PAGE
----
In a disaster, very few people are on-yer-bike individualists grabbing for themselves, and they are regarded as incomprehensible by everybody else. After the 2005 tsunami, the Ayn Rand Institute – set up by the philosopher-queen of the American right – issued an appeal entitled: "US Should Not Give Help to Tsunami Victims." Even the people who every day take this callous view of victims within our own societies – the poor, the homeless, the ill – felt the need to distance themselves from this sociopathy. It's often implied that kindness and generosity are naïve, idealistic fictions that will always be trumped by self-interest and greed. This is at the core of a particular kind of right-wing ideology that has been ascendant for 30 years now. But when the stakes are highest, the opposite is the case. When everything else is stripped away, when the buildings fall and the seas rise, we remember all that really matters is caring for each other.
This raises an obvious question. Can we hold onto this impulse after the disaster passes? Can we spread it? Dorothy Day never forgot how her mother behaved that week in San Francisco – and it inspired her to set up a radical movement to house and empower the poor. Can we do the same?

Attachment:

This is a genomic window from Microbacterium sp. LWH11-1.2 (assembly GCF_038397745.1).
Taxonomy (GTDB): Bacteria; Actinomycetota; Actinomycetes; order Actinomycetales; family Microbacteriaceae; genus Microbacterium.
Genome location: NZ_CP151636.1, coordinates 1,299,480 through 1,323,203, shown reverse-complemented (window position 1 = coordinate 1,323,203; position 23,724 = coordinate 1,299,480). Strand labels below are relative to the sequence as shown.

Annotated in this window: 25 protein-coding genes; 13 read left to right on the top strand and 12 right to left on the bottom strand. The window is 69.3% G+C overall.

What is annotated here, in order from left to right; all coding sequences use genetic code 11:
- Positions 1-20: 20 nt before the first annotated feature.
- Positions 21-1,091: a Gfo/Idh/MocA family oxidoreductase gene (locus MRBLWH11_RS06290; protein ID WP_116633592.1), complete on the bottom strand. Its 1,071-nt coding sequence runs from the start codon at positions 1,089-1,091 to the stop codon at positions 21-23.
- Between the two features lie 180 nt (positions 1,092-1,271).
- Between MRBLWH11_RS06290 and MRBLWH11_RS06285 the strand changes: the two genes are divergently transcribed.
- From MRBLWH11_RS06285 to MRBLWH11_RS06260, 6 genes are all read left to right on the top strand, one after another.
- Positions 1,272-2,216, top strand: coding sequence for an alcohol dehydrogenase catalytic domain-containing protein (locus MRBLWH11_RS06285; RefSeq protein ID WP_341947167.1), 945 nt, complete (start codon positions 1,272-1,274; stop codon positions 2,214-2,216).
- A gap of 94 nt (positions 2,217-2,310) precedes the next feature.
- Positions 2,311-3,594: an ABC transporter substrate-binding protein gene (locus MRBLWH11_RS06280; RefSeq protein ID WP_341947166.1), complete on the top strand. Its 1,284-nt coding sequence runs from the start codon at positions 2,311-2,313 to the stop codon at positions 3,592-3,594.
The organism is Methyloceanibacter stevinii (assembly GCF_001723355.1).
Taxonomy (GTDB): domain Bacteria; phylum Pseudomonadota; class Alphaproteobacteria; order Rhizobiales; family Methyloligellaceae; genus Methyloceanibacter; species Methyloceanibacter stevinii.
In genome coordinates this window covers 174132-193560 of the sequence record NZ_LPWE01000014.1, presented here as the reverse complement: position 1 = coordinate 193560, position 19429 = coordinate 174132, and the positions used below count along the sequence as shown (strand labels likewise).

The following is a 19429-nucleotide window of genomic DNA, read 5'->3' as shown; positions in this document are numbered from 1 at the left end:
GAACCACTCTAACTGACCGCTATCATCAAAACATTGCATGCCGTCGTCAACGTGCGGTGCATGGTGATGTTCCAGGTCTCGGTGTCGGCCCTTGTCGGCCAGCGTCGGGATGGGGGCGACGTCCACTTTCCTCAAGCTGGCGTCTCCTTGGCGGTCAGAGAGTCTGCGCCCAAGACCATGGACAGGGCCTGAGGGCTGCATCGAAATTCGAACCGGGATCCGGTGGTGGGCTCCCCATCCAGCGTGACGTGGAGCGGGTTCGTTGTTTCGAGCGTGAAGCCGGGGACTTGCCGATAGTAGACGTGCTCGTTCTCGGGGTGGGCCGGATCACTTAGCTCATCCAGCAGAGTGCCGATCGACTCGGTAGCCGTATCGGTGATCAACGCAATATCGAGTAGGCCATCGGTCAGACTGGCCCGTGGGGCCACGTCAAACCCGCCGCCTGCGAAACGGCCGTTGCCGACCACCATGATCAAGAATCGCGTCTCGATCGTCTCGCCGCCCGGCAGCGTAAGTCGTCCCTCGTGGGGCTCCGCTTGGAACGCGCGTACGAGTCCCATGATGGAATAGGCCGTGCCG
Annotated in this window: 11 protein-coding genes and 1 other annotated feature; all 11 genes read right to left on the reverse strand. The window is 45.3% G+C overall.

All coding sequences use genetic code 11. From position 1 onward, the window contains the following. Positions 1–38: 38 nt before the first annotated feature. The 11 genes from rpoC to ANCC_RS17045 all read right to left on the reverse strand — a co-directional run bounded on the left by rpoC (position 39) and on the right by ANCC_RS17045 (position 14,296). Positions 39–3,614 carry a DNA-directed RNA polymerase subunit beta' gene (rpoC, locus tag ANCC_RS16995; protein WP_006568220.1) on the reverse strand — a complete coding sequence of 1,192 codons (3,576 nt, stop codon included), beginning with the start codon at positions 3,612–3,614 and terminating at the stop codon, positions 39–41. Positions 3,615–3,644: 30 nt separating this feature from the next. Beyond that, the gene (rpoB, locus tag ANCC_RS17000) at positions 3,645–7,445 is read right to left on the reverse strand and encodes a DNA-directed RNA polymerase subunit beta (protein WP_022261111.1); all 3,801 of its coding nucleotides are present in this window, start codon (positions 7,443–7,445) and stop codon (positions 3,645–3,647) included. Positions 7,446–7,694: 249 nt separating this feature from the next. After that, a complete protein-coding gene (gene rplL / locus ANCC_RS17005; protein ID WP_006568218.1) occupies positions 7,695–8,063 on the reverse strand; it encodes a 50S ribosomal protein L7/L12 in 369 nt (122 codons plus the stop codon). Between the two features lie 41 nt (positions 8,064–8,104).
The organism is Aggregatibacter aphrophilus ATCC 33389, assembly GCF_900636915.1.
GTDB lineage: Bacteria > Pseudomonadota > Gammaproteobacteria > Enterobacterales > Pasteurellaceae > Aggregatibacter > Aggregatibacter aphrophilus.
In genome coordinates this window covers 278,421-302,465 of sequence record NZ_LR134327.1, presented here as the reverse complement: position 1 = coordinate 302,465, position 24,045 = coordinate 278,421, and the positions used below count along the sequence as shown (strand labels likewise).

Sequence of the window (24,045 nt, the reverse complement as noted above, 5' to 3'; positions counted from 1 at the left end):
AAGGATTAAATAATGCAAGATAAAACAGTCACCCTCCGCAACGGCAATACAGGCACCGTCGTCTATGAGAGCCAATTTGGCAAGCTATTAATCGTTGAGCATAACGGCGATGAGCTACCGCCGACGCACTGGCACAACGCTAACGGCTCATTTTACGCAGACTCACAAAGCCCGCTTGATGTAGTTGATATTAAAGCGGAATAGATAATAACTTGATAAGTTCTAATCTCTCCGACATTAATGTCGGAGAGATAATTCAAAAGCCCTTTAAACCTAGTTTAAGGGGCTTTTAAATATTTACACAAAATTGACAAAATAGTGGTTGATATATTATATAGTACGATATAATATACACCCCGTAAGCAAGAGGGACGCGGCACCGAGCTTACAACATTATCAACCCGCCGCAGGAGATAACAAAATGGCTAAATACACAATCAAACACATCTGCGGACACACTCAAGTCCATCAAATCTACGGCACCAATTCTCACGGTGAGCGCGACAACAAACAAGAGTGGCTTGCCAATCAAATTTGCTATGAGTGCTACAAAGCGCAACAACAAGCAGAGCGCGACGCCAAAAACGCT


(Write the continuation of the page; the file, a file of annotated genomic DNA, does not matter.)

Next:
This is likely to be a century of ecological disasters, since each year we destabilize our climate more, in the face of plain scientific warnings. It's hard to extract any hope from the picture this fact presents us with. But there is some. Alongside this impulse to denial and self-destruction, there is something fundamentally good in us. We are humans. We care about each other. We will – at the most crucial and final moment – sacrifice for each other, like the technicians who are trying to prevent the nuclear plant melting down, knowing this is probably personal suicide. That's something to hold onto. Normally, in northern Japan, the night sky is blocked out by the yellow-orange haze of light pollution. Tonight, huddled together, the people there can see the stars.